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Dustin, Will, Lucas, and Mike © Netflix

Carrying on the pseudo-commentary is the third seasons narrative heavily borrowed from ’50s media. The Invasion of the Body Snatchers-esque plot follows the mind flayer building an army of… zombies? There isn’t much explanation but there is a hell of a lot of communism references.

Stranger Things latest season reads as extremely pro-Reagan. There’s the new setting of Starcourt Mall, plenty of Russian bad guys and a commy zombie army threatening the whole town’s existence. While there is a brief reference to the mall wiping out small business in the first two episodes, this is forgotten about soon enough. Instead, the mall is cool and the hive of all cool ’80s activities. This includes, of course, a cinema to allow a reference to 1985’s biggest release, a small indie film called Back to the Future.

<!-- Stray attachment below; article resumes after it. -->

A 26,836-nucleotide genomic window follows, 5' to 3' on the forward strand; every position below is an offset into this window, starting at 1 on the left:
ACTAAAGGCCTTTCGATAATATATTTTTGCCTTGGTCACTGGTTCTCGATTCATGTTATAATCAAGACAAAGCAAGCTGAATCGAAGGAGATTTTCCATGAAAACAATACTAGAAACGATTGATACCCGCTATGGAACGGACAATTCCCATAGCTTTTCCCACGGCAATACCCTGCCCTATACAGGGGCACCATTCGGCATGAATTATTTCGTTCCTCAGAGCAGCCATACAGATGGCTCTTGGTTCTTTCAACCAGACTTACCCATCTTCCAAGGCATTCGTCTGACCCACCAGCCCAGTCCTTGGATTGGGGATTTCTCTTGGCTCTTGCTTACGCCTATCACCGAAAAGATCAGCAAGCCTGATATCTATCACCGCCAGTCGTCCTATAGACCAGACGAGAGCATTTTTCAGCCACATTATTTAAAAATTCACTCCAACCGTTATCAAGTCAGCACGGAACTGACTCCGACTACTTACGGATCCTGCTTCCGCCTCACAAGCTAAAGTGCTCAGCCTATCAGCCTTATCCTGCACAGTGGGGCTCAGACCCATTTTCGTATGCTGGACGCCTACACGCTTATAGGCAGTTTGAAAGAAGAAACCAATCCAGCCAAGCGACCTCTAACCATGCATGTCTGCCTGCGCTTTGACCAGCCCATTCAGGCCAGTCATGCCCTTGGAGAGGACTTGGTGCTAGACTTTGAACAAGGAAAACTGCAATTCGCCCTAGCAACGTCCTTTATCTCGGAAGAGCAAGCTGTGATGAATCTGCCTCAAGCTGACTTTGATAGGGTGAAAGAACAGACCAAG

The show may be attempting to satirize the pro-capitalist and Reagan vibes of classics like Ghostbusters, but these attempts fall empty. Instead, they make the entire show appear to be those very things.

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Post mind flayer standoff at Starcourt Mall© Netflix

Through the use of instantly recognizable 80’s iconography and much sanitization, the Duffer brothers have successfully created an imaginary world that satisfies both those who grew up in the ’80s and those with a distanced adoration for it. Middle-aged viewers are able to relish in the glory of their youth while forgetting the ignorance of the time.

A commonly lauded aspect of the latest season was the shows decision to lean into its more soap opera aspects. The season’s intense focus on the importance of love, trust and relationships were at the loss of potentially more horror elements in an exchange that felt severely uneven.

For all of it’s preaching about acceptance and differences, the show remains very much homogenized. Despite being a great character and one of only two non-white characters in the main cast, Lucas is made into a human butt of the joke and is consistently sidelined.